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 > Sometime we win...National Forests and Wildlife Refuge

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ppine

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Posted: 09/09/19 03:31pm Link  |  Quote  |  Print  |  Notify Moderator

rexlion wrote:

4runnerguy wrote:

Clear cutting is not only unsightly, it has adverse effects on wildlife including game animals like deer and elk and also results in degradation of fisheries.
True, but I can't tell from the linked article whether clear cutting was the intended logging method. Thinning the trees by taking out some of a certain size is another common practice.


Open forests are the only ones that have an understory with shrub, forbs and grasses for forage for wildlife. On the West Side the canopy tends to be closed with little understory except for various species of trees. Ask any elk or deer hunter, where they like to hunt. The answer is always the same, old clearcuts.

Banzai Beagle

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Posted: 09/10/19 10:57am Link  |  Quote  |  Print  |  Notify Moderator

There is a great Ted Talk by Paul Hessburg about forest management and wildfires.
Why Wildfires have gotten worse—-and what we can do about it.
It’s on YouTube: https://youtu.be/O6Vayv9FCLM

* This post was edited 09/10/19 11:03am by Banzai Beagle *

rhagfo

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Posted: 09/10/19 12:16pm Link  |  Quote  |  Print  |  Notify Moderator

The other thing that logging provides is access to the forest for recreation and fire suppression. If fire crews need to dropped in they have limited capacity and resources.
Managed logging is a good method of wildfire prevention.


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dave54

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Posted: 09/10/19 07:24pm Link  |  Quote  |  Print  |  Notify Moderator

National Forests were initially created to be logged sustainably.

"No national forest shall be established, except to improve and protect the forest within the boundaries, or for the purpose of securing favorable conditions of water flows, and to furnish a continuous supply of timber for the use and necessities of citizens of the United States…" -- Organic Administration Act of 1897.

Good logging is beneficial to the forest and wildlife, improves watersheds and fisheries, increases biodiversity, and improves the resiliency of the forest to catastrophic disturbance.


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Yosemite Sam1

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Posted: 09/13/19 08:02am Link  |  Quote  |  Print  |  Notify Moderator

dave54 wrote:

National Forests were initially created to be logged sustainably.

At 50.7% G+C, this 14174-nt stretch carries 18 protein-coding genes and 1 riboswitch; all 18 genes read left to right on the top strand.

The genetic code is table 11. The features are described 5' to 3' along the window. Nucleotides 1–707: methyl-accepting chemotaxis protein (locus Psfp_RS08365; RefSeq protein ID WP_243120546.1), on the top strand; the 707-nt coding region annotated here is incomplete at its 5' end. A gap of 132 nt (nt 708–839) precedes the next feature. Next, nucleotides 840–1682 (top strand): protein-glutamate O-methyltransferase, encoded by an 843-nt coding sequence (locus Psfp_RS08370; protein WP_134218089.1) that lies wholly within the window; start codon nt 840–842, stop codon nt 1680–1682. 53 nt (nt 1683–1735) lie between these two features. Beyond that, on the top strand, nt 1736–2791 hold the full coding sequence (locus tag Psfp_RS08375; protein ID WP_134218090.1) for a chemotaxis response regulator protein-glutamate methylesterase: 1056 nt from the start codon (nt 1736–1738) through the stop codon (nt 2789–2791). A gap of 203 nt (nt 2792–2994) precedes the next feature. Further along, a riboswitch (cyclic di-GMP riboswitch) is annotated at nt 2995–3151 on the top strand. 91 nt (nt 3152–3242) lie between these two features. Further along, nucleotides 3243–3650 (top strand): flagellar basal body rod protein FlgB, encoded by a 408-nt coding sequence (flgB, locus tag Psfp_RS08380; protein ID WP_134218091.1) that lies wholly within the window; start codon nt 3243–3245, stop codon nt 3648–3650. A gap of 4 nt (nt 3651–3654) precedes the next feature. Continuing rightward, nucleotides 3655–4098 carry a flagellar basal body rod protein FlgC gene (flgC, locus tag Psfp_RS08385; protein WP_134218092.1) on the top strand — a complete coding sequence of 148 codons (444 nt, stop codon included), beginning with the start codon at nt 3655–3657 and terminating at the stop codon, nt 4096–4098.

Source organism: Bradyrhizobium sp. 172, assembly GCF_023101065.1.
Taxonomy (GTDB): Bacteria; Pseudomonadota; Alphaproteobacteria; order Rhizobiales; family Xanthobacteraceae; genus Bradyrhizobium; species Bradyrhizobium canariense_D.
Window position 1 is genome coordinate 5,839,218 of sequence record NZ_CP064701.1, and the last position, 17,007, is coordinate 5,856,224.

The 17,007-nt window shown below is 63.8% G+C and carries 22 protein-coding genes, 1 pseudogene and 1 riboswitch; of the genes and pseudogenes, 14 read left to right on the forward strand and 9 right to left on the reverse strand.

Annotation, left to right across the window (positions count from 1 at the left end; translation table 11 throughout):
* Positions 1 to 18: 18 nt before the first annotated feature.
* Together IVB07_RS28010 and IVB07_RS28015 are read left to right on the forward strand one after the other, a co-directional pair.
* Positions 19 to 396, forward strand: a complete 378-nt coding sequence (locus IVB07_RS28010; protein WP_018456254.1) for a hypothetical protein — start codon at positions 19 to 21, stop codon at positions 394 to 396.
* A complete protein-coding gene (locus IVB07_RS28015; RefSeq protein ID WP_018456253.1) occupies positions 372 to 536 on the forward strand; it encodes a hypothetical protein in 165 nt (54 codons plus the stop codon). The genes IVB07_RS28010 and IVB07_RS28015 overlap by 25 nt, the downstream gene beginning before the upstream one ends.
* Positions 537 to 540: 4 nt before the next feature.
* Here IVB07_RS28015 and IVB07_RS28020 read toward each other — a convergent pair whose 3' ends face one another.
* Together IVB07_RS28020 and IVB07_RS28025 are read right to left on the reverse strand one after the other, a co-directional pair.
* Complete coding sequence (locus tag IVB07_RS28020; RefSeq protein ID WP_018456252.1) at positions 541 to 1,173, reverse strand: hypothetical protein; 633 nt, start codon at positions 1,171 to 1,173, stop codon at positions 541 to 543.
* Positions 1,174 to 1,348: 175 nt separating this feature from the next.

"No national forest shall be established, except to improve and protect the forest within the boundaries, or for the purpose of securing favorable conditions of water flows, and to furnish a continuous supply of timber for the use and necessities of citizens of the United States…" -- Organic Administration Act of 1897.

Good logging is beneficial to the forest and wildlife, improves watersheds and fisheries, increases biodiversity, and improves the resiliency of the forest to catastrophic disturbance.


Except clear-cut logging, mining and oil extraction violates the multi use principles. I don't think RVers will want or be permitted to do camping in their concessions.

Again, Big Bear National Forest approach of low impact, local small operations of selective harvesting can co-exists with camping and does not degrade the watersheds.

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Posted: 09/13/19 10:41am Link  |  Quote  |  Print  |  Notify Moderator

Yosemite Sam1 wrote:

dave54 wrote:

National Forests were initially created to be logged sustainably.

"No national forest shall be established, except to improve and protect the forest within the boundaries, or for the purpose of securing favorable conditions of water flows, and to furnish a continuous supply of timber for the use and necessities of citizens of the United States…" -- Organic Administration Act of 1897.

Good logging is beneficial to the forest and wildlife, improves watersheds and fisheries, increases biodiversity, and improves the resiliency of the forest to catastrophic disturbance.


Except clear-cut logging, mining and oil extraction violates the multi use principles. I don't think RVers will want or be permitted to do camping in their concessions.

Again, Big Bear National Forest approach of low impact, local small operations of selective harvesting can co-exists with camping and does not degrade the watersheds.